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New-Thought

Don't listen to Eeyore

It’s easy to get pulled down the rabbit-hole of negativity. But it comes at a cost.

Learning to navigate life’s rapidly changing landscape can be overwhelming. Being awake and conscious of our habits might never have mattered more than it does now.

Taking an honest look at our tendencies, and changing negative habits is vital to a happy, healthy life.

What’s your general outlook on life?

Are you a pessimist, or optimist, or somewhere in between? And, does it even matter? How do you feel around someone who loves to complain?

For chronic complainers, even joyous events offer opportunities to complain. No matter what’s happening, they find the down-side, as their inner Eeyore surfaces.

Even small inconveniences present ripe opportunities to complain and spread the negativity virus to anyone who’ll listen. 

These days seem to offer a banquet of possibility for those addicted to complaining. 

I used to be one of those who loved to complain, and am grateful I’ve awakened to its cost. 

Brain science reveals this common habit of complaining can be addictive, and it comes at a cost to our emotional health and intelligence. Habits of mind have consequences for our physical health, for the better or the worse. 

Chronic complaining creates stress in the body, weakening immune systems, raising blood pressure, increasing the risk of heart disease, diabetes, obesity, and other stress-related maladies. 

Research suggests complaining, or even listening to complaints, for 30-minutes a day can physically damage our brains. Chronic complaining makes us sick, maybe even dumber, and people are less likely to want to be around us.

Neurons that fire together, wire together. Feeding negative thoughts strengthens those habits of mind, making it more likely we’ll continue down the same trend of thought in the future. It’s like a virus of mind that grows stronger.

I’ve known folks who can rain on even the best parade. They suck the joy out of any situation. It’s just the way they’re wired. The good news, and the bad news is they’re the only ones who can change their circuitry. 

We don’t have to be a victim to our thoughts. The plastic or changeable nature of our brains makes it possible for us to rewire them for the better or the worse. Just because we may have practised negative thinking for years doesn’t mean we can’t change that wiring.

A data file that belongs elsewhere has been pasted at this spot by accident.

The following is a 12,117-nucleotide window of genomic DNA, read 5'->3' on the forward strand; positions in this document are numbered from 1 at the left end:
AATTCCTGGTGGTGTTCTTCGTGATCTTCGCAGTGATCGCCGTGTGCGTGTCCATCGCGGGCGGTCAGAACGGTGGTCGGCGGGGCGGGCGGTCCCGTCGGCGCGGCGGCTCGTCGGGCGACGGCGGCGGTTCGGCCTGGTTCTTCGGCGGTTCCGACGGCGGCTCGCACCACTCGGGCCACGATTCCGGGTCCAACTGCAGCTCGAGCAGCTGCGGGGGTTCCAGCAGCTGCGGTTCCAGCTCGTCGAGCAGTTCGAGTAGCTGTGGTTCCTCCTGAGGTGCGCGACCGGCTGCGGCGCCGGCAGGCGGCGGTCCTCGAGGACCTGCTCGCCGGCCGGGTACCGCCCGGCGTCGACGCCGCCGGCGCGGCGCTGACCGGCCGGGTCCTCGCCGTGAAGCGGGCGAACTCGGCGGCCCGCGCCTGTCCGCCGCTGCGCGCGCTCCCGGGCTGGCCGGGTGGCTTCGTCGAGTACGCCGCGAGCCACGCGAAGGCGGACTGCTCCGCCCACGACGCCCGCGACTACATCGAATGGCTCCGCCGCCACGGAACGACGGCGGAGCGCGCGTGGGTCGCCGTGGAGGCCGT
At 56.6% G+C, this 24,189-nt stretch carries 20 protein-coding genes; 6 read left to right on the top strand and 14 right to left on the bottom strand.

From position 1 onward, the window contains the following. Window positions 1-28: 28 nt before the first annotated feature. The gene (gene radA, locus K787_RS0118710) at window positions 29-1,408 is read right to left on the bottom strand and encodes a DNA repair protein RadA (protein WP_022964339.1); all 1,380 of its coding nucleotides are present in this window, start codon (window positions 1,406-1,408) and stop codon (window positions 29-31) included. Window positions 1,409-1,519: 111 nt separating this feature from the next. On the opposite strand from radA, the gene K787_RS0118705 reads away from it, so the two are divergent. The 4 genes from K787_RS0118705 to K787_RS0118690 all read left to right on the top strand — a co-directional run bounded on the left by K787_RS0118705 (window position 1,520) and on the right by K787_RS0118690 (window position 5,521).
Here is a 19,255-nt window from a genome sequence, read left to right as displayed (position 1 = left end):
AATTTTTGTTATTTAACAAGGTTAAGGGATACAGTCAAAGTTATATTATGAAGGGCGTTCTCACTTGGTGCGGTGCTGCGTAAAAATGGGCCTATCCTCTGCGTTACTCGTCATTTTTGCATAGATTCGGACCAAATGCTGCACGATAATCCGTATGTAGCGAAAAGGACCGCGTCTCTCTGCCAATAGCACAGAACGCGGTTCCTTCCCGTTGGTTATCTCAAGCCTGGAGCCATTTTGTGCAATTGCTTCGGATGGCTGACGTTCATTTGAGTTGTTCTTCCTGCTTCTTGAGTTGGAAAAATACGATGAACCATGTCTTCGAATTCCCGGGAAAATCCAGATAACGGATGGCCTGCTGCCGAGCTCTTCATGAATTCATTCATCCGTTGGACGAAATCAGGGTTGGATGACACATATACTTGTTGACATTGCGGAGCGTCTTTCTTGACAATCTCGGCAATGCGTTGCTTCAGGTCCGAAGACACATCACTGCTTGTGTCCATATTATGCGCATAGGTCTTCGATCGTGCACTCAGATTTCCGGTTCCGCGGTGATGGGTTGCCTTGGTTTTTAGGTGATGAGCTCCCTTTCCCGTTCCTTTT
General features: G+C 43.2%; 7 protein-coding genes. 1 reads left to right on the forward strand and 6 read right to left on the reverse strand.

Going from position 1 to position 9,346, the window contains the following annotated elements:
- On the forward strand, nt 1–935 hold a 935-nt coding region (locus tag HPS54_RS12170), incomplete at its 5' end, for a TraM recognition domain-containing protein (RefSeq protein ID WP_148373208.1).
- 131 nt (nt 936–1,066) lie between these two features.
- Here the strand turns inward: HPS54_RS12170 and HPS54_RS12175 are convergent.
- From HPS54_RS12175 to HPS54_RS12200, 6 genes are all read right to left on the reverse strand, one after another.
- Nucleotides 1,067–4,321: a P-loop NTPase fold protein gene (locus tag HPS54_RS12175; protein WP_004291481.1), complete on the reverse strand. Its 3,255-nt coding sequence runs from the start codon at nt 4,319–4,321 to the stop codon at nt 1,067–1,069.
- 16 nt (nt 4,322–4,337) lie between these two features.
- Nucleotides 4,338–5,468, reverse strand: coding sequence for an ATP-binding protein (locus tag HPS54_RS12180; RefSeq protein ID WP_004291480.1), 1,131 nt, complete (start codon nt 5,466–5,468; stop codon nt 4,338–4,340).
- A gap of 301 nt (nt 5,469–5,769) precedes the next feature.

There’re many strategies for overcoming the tendency to complain, and they all start with awareness; waking up and noticing our habits of mind.

Years ago, I participated in a no-more-complaints campaign. It was enlightening. We wore bracelets to remind us of our tendency to complain, whether silently or out loud. In practice, we changed the bracelet to the opposite arm when we complained, or noticed a negative thought.

Initially, I was changing my bracelet so constantly, it was sadly laughable. I had an inner complainer who’d been running more of my life than I’d care to admit.

Over time and with awareness, the tendency to complain diminished, and I started to notice more of the good in my life and the world. I was happier.

My bracelet no longer exists, but if I slip back into the  complaining habit, an elastic-band is all I need. 

Another practice that helped re-wire my tendency to complain was practising gratitude. Science also supports this practice. Every night, I write in my gratitude journal, and increasingly, I find myself looking for the good during the day to record at bed-time. 

Funny how I now find much more of the good than the bad; I see more to praise than to complain about. I like how this feels in my mind and know my body and heath appreciate it. 

Being gentle, patient, and kind with ourselves as we undertake these practices is essential. Engaging in negative self-talk, as we notice our negative tendencies, only adds to the problem.

Reducing our tendency to complain goes a long way to improving our health, happiness and relationships. All you need is an elastic band and a gentle sense of humour. 

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About the Author

Corinne is first a wife, mother, and grandmother, whose eclectic background has created a rich alchemy that serves to inform her perspectives on life.

Corinne, a registered nurse with a master’s degree in Health Science, is a staff minister with the Centre for Spiritual Living Kelowna, and a hospice volunteer. She is an adjunct professor with the school of nursing  at UBC Okanagan, and is currently teaching smartUBC, a unique Mindfulness program offered at UBC, to the public. She is an invited speaker and presenter.

From diverse experience and knowledge, personally and professionally, Corinne has developed an extraordinary passion for helping people to gain a new perspective, awaken, and to recognize that we do not have to be a slave to our thoughts or to life; we are always at a point of change.

Through this column, Corinne blends her insights and research to provide food for the mind and the heart, to encourage an awakening of the power and potential within everyone.

Corinne lives in Kelowna with her husband of 41 years, and can be reached at [email protected].



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The views expressed are strictly those of the author and not necessarily those of Castanet. Castanet does not warrant the contents.

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